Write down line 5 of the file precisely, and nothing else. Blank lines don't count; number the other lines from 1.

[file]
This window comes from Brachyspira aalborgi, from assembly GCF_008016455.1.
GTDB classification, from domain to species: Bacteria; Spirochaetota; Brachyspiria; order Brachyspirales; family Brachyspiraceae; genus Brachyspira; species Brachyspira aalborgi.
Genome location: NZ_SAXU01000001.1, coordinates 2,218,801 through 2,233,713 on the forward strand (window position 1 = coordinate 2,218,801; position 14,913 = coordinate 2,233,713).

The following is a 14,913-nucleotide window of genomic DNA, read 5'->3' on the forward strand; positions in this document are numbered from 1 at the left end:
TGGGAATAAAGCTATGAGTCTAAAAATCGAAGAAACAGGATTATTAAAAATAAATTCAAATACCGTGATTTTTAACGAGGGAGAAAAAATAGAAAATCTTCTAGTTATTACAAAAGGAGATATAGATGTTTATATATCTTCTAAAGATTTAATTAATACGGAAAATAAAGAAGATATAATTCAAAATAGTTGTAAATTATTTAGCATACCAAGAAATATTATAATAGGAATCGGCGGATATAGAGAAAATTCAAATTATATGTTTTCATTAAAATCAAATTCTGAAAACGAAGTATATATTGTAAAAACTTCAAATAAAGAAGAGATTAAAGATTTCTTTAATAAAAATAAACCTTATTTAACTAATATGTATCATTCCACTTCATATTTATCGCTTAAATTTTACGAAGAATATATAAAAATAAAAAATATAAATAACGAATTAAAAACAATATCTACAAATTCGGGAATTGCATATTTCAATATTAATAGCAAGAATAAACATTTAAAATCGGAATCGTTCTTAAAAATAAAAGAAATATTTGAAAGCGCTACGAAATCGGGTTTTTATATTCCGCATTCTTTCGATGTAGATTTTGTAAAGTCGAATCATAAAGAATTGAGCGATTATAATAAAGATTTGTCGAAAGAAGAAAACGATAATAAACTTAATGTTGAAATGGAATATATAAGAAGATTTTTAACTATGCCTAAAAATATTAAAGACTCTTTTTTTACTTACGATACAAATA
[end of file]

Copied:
TGGGAATAAAGCTATGAGTCTAAAAATCGAAGAAACAGGATTATTAAAAATAAATTCAAATACCGTGATTTTTAACGAGGGAGAAAAAATAGAAAATCTTCTAGTTATTACAAAAGGAGATATAGATGTTTATATATCTTCTAAAGATTTAATTAATACGGAAAATAAAGAAGATATAATTCAAAATAGTTGTAAATTATTTAGCATACCAAGAAATATTATAATAGGAATCGGCGGATATAGAGAAAATTCAAATTATATGTTTTCATTAAAATCAAATTCTGAAAACGAAGTATATATTGTAAAAACTTCAAATAAAGAAGAGATTAAAGATTTCTTTAATAAAAATAAACCTTATTTAACTAATATGTATCATTCCACTTCATATTTATCGCTTAAATTTTACGAAGAATATATAAAAATAAAAAATATAAATAACGAATTAAAAACAATATCTACAAATTCGGGAATTGCATATTTCAATATTAATAGCAAGAATAAACATTTAAAATCGGAATCGTTCTTAAAAATAAAAGAAATATTTGAAAGCGCTACGAAATCGGGTTTTTATATTCCGCATTCTTTCGATGTAGATTTTGTAAAGTCGAATCATAAAGAATTGAGCGATTATAATAAAGATTTGTCGAAAGAAGAAAACGATAATAAACTTAATGTTGAAATGGAATATATAAGAAGATTTTTAACTATGCCTAAAAATATTAAAGACTCTTTTTTTACTTACGATACAAATA